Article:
104(1998); http://dx.doi.org/10.1121/1.423963View Description Hide Description
Wave propagation characteristics are studied of a fluid-filled, finite-length anisotropicviscoelastic pipe—a flexible hydraulic hose. An analytical model in transfer matrix form is developed for relating the pressure and flow ripples at hose upstream and downstream. The anisotropicviscoelasticity of the hose wall, the coupled vibration of the hose and the fluid, and the effect of possible longitudinal resonances of the finite-length hose are considered. The static mechanical properties and frequency-dependent mechanical properties of the hose wall are determined by means of specially designed static expansion method and optimal searching method separately. Experimental confirmation is made over a wide frequency range by using an experimental procedure for measuring the transfer matrix parameters. By comparing the predicted and measured results of the hoses with different lengths, it is shown that the model yields fairly good results in a frequency range of around 0–3 kHz and even may predict the influence of longitudinal resonances of the hose wall on the wave propagation of fluid in the hose. The effectiveness of the experimental methods and procedure proposed here are also verified.
104(1998); http://dx.doi.org/10.1121/1.423964View Description Hide Description
The transient diffraction of a plane step pressure pulse by a hard sphere is studied via the modal series solution in a neoclassical fashion. With the advent and availability of more powerful computers and increased sophistication of computational algorithms, it is now possible to (1) accurately compute the time histories of a sufficiently large number of terms of the modal series, and (2) use the Cesàro summation to completely eradicate the Gibbs’ phenomenon effects. This approach can be utilized to obtain the diffracted field in the entire space–time region. In particular, a complete treatment is developed for the diffracted field at the shadow boundary and in its neighborhood where heretofore no satisfactory analytical solution exists.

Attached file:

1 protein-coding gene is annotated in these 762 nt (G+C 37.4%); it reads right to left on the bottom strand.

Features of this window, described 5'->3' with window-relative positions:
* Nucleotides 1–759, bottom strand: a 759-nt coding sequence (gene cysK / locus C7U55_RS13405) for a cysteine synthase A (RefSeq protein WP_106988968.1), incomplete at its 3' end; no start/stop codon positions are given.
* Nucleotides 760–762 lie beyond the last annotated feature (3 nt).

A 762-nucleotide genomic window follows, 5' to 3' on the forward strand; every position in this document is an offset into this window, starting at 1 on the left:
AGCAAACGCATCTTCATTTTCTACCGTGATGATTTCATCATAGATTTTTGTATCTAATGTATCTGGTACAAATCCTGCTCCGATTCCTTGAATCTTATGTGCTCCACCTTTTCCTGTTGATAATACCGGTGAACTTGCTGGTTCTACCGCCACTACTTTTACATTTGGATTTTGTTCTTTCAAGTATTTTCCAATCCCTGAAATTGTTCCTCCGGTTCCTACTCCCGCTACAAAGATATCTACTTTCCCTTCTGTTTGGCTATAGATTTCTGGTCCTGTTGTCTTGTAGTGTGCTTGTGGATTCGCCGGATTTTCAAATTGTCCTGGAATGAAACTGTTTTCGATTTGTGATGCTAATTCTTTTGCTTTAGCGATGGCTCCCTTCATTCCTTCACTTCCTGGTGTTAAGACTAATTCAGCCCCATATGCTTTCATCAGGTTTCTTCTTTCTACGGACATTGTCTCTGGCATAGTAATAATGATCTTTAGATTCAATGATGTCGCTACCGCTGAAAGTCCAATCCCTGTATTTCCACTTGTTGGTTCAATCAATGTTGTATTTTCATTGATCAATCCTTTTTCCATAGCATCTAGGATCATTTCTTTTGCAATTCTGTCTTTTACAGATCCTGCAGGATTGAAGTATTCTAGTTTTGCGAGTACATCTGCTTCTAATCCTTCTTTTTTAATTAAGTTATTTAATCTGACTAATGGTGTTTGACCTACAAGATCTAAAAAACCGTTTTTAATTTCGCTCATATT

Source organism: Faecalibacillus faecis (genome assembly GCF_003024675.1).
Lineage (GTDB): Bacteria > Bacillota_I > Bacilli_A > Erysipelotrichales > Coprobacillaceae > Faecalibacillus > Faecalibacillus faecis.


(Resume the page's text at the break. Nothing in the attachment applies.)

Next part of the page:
104(1998); http://dx.doi.org/10.1121/1.423916View Description Hide Description
The acoustic power emitted by a point monopole sound source in the vicinity of an elastically suspended, baffled, circular piston is investigated. The sound source is located on the axis of symmetry at distance d above the piston. A closed-form analytic expression is derived for the power flow emitted by the source in terms of the radiation impedance of a baffled piston. The dependency of the result on the various parameters of interest is investigated numerically, while simple, analytical approximations are given in a parameter region that defines the near field. These parameters include: ka, kd, and γ, where is the acoustic wave number, ω is the circular frequency of the source, a is the piston radius, is the natural frequency of the spring mounted piston, is the ratio of the volume densities of mass of the piston and the fluid, while h is the thickness of the piston disk and γ is the damping coefficient of the dashpot.